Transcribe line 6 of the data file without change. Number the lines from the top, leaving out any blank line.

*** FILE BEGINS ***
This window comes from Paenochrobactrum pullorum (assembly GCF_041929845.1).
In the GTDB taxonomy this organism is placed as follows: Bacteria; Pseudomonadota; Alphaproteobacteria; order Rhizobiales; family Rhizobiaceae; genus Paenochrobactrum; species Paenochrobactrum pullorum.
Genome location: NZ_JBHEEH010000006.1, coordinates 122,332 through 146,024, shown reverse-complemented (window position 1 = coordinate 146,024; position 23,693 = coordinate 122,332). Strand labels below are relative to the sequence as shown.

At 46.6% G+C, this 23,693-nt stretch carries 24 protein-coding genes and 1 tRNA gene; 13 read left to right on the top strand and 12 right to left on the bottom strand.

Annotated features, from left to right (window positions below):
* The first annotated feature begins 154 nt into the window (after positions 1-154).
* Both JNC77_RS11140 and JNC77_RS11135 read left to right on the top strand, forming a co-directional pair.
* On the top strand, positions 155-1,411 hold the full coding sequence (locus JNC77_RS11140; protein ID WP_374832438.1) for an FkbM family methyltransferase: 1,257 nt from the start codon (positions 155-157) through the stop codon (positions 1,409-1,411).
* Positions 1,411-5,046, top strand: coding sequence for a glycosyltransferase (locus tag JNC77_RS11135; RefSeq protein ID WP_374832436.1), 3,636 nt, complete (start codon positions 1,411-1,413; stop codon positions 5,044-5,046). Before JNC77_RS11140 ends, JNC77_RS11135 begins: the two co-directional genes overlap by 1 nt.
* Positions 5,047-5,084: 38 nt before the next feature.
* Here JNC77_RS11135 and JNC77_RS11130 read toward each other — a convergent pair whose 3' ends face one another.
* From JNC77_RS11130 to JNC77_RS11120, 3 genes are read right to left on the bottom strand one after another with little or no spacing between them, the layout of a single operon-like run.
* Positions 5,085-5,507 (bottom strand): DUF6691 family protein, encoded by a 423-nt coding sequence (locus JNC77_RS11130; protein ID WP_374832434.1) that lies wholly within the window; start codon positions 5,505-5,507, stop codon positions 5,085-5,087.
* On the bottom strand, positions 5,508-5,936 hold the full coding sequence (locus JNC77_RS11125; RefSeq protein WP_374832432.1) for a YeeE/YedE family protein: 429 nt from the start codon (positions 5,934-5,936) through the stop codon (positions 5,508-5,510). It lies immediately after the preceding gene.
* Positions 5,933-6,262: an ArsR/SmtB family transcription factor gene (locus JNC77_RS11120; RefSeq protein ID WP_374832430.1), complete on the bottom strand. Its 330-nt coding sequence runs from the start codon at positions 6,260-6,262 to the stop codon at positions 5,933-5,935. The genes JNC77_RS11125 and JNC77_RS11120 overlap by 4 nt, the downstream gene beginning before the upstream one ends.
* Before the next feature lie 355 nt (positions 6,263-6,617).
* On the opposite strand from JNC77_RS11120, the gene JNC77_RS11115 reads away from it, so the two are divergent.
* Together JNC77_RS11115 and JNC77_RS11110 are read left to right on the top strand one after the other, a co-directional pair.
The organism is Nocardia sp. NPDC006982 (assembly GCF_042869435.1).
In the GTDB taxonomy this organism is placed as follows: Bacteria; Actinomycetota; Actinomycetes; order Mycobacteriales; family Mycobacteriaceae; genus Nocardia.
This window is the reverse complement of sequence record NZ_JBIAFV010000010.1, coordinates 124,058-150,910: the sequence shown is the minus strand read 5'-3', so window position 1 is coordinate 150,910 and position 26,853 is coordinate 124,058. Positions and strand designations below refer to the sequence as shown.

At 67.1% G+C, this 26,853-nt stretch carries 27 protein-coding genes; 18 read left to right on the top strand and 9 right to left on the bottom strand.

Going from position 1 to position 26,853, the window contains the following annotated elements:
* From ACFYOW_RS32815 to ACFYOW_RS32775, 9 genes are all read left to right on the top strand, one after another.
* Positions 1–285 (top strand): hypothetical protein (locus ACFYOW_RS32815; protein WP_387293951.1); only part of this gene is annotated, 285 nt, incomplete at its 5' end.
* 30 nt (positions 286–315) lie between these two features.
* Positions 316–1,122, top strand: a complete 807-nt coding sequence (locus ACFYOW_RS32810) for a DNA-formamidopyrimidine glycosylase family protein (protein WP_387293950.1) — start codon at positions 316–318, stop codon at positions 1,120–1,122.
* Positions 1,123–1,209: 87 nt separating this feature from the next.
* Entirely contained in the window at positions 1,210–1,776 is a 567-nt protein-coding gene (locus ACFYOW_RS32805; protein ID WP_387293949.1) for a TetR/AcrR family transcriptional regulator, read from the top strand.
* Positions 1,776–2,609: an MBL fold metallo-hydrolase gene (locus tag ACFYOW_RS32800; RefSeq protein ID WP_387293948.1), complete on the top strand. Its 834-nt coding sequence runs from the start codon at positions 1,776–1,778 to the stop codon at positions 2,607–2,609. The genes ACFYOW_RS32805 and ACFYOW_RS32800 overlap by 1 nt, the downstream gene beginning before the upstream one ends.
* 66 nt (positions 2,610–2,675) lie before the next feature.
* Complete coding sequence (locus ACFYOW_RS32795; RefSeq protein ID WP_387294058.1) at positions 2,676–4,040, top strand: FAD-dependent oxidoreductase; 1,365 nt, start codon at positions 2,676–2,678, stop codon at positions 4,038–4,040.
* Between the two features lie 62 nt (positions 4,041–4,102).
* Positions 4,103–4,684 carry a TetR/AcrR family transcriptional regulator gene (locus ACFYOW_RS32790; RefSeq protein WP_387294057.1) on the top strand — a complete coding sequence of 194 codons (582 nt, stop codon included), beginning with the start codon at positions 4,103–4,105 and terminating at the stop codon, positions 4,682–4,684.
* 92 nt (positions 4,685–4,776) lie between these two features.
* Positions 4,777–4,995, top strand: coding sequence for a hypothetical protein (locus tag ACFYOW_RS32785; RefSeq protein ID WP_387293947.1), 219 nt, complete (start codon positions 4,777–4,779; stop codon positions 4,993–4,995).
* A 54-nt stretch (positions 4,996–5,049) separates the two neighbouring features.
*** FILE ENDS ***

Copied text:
* The first annotated feature begins 154 nt into the window (after positions 1-154).